2002 Music and Movie Wrap Up

Album of the Year: David Bowie‘s Heathen

Not listed in Rolling Stone’s 50 best albums of 2002. No, my precious. Nastie filthie rock journalists hid it away, they did. (“Most rock journalism is people who can’t write interviewing people who can’t talk for people who can’t read.” Frank Zappa said that.) If you haven’t heard Heathen, if you ever enjoyed Bowie in the past, I commend it to you. The song-writing, performances, and arrangements are first-class. If you have time for listening to music, it will reward you.

My one complaint regards the typography on an otherwise beautiful package. Ornate typographic flourishes are obliterated by a horizontal rule design the “crosses out” nearly every word on the package. It is nearly illegible, at least in the “limited edition” CD version that I have. It is so painful to read that it essentially redirects you to put all your attention on the recordings. If that was the designer’s intention, it would have been better to not hire typographers at all.

Other 2002 music that I listened to with pleasure:

  • Bryan Ferry’s Frantic. This made me relive the feeling of devouring new Roxy Music work back in the 70s.
  • Wilco’s Yankee Hotel Foxtrot. Are these guys “the new Kinks”? “I am trying to break your heart” strikes me as owing a lot to the R. Davies storytelling style.
  • Sleater Kinney’s One Beat. Have to be in the right mood for that, but I’m still not over my crush on Carrie.
  • Beth Orton’s Daybreaker. A bit of a disappointment after her other work, but fine nonetheless.

A few 2001 works that I didn’t hear until 2002:

“It’s a Wonderful Life” by Sparklehouse. Richly spooky American hand-made gothic folk rock… Something like Skip Spence’s Oar if it had been produced by Eno and Lanois.

“No More Shall We Part” by Nick Cave and the Bad Seeds. The one and only non-festival concert I attended in 2002 was seeing Nick and the Seeds at the Paramount in Seattle. His live rendition of “God is in the house” was awesome.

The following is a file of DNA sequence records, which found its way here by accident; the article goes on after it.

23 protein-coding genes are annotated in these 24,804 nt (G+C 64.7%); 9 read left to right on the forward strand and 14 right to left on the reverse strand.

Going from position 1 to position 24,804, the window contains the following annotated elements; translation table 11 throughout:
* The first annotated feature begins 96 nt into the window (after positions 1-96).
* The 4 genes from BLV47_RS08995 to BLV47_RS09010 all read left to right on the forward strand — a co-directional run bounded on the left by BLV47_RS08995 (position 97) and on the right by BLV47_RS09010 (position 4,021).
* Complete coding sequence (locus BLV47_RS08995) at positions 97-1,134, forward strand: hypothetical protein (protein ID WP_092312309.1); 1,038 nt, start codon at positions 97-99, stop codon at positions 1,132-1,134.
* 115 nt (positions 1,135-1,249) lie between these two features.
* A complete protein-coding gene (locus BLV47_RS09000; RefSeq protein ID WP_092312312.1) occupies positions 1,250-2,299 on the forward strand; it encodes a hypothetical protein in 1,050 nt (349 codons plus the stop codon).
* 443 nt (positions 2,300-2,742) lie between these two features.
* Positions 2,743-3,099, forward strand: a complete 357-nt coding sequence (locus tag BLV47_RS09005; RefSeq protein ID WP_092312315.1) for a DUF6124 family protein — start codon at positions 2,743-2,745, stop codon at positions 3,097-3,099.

“Far End of Summer” by David Francey. If you ever loved Gordon Lightfoot’s best work, you should dig this up. Francey lives in Quebec. He’s spent more time working as a carpenter than a musician. Each song is a loving portrait in a beautiful frame. http://www.davidfrancey.com/

Not on my list: Coldplay. Reminds me too much of Sting and the Police, and I just don’t seem to need them even though a couple of their tracks are quite majestic.

I read a lot of trashy sci-fi in 2002, as usual. For Christmas, I received a recent edition of Aldous Huxley’s “Brave New World” (1932). NPR’s end-of-2002 analysis of human cloning and stem cell research quoted several scientists whose titles were virutally “Director of Hatcheries and Conditioning.” And W. isn’t far from a “Community, Identity, Stability” platform, eh? Quite frightening how well Huxley could see the patterns that would spread out from what the Wright Brothers and Henry Ford built on top of the Industrial Revolution.

Movies? From the list of films I paid to see in theatres in 2002 (even though some are considered 2001 releases)…

Five favorites:

* The Fast Runner
* Spirited Away
* In the Bedroom
* The Royal Tenenbaums
* Solaris

Five biggest disappointments:

* Naqoyqatsi
* Reign of Fire
* Star Wars: Attack of the Clones
* Harry Potter and the Chamber of Secrets
* Signs

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